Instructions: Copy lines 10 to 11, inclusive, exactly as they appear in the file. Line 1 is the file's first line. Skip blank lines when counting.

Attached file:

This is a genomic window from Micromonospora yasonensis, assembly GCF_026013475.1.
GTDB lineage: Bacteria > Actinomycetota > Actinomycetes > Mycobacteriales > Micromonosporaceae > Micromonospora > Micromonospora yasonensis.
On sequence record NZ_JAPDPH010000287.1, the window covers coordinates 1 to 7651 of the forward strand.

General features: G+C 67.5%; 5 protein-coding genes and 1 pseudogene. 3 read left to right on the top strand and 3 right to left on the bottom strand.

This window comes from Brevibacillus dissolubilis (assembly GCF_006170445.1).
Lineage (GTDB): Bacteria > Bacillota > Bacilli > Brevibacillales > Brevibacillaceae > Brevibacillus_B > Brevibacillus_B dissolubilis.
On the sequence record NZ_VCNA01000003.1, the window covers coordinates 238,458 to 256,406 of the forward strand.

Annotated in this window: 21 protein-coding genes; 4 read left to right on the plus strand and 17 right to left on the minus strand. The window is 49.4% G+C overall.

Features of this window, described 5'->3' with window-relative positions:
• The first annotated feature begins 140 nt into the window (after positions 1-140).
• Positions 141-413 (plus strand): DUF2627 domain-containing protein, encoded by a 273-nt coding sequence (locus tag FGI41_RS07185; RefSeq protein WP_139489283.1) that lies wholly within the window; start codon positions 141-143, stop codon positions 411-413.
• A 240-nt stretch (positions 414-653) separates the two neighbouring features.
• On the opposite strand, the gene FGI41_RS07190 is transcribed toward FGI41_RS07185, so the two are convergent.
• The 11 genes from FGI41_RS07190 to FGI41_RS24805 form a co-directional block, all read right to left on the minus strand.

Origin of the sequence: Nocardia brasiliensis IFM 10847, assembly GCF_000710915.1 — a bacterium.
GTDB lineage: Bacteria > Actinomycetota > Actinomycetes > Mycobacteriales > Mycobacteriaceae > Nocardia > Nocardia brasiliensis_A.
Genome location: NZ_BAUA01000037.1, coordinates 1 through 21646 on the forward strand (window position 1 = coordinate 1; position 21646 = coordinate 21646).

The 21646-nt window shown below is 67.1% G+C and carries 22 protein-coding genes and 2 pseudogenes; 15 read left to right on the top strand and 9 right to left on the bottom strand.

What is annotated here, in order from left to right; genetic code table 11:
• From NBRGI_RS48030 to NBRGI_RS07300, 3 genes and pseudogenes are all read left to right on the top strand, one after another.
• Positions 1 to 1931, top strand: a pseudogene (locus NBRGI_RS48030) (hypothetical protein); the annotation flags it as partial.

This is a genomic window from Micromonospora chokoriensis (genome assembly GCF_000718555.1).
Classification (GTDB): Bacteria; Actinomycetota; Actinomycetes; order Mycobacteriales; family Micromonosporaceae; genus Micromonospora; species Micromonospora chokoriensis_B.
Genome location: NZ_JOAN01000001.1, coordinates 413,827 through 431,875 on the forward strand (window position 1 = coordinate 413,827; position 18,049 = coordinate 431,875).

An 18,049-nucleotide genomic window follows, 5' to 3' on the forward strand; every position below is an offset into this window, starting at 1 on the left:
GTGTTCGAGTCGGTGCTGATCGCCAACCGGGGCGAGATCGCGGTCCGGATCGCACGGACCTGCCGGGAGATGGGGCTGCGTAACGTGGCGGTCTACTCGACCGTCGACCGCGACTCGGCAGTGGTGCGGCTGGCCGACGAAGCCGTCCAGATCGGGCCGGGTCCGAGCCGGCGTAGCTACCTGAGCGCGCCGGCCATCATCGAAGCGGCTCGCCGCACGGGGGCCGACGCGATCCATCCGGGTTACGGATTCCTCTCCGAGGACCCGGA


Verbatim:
• The first annotated feature begins 140 nt into the window (after positions 1-140).
• Positions 141-413 (plus strand): DUF2627 domain-containing protein, encoded by a 273-nt coding sequence (locus tag FGI41_RS07185; RefSeq protein WP_139489283.1) that lies wholly within the window; start codon positions 141-143, stop codon positions 411-413.